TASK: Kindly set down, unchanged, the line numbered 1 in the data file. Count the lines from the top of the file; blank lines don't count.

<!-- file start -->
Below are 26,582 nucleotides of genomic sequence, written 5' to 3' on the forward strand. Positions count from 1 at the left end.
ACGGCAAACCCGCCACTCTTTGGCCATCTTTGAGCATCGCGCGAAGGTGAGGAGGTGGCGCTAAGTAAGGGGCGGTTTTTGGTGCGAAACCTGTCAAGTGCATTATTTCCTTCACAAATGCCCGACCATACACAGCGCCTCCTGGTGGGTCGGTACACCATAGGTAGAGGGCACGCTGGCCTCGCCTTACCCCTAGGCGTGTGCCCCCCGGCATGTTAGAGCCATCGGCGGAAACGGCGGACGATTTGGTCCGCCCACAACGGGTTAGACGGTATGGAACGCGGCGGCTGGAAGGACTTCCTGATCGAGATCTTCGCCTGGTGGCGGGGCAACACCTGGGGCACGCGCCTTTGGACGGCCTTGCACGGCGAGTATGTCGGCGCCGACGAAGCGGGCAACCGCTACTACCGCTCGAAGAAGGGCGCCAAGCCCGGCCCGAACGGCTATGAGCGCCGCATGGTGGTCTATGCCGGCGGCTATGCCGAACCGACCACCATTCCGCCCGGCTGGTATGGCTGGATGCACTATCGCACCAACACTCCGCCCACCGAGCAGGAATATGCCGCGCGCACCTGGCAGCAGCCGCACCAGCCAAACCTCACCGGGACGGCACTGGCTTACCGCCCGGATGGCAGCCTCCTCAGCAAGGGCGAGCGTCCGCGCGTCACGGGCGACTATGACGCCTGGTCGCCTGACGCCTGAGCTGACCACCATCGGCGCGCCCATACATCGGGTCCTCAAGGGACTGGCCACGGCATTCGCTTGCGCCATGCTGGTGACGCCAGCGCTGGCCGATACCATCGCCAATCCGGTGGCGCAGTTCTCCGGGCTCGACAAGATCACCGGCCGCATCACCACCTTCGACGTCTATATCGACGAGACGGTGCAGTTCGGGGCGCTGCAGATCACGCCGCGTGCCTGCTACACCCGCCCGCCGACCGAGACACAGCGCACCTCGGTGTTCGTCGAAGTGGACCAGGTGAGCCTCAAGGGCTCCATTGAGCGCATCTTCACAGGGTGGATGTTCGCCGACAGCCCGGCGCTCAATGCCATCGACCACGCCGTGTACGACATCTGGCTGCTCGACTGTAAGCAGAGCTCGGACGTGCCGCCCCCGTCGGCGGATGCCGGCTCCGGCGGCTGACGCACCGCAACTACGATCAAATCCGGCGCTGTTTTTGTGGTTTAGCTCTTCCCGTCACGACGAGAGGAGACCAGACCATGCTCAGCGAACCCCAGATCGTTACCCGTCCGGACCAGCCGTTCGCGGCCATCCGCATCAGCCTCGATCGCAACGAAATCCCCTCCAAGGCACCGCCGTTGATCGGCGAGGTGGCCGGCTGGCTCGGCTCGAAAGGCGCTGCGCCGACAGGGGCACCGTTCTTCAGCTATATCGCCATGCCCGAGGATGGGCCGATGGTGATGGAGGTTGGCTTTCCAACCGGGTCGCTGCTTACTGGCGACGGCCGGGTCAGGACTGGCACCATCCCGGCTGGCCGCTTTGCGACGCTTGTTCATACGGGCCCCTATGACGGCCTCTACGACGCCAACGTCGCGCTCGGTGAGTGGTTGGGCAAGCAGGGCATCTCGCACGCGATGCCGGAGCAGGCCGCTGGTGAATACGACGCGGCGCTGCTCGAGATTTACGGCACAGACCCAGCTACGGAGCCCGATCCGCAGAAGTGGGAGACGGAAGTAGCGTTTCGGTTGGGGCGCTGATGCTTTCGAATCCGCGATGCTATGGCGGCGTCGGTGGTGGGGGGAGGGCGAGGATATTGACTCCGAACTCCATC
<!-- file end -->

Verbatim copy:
Below are 26,582 nucleotides of genomic sequence, written 5' to 3' on the forward strand. Positions count from 1 at the left end.